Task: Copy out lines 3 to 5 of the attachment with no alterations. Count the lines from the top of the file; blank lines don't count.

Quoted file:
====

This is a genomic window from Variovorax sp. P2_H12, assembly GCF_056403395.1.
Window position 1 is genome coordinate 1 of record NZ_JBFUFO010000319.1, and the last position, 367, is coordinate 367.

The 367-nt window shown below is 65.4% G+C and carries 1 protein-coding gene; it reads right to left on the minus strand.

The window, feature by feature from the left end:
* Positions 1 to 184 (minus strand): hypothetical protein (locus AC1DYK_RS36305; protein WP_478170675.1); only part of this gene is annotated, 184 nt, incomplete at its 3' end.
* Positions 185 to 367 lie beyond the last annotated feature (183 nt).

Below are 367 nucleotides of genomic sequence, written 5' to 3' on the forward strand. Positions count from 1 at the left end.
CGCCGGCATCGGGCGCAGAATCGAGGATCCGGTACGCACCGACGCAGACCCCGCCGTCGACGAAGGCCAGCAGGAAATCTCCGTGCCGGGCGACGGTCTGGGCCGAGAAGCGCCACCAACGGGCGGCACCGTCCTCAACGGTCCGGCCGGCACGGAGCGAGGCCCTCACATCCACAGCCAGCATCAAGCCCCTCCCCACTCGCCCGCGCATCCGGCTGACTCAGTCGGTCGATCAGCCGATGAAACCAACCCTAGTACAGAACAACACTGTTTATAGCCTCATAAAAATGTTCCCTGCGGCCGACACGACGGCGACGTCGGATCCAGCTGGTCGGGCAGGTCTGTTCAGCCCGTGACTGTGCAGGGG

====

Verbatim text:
The 367-nt window shown below is 65.4% G+C and carries 1 protein-coding gene; it reads right to left on the minus strand.

The window, feature by feature from the left end:
* Positions 1 to 184 (minus strand): hypothetical protein (locus AC1DYK_RS36305; protein WP_478170675.1); only part of this gene is annotated, 184 nt, incomplete at its 3' end.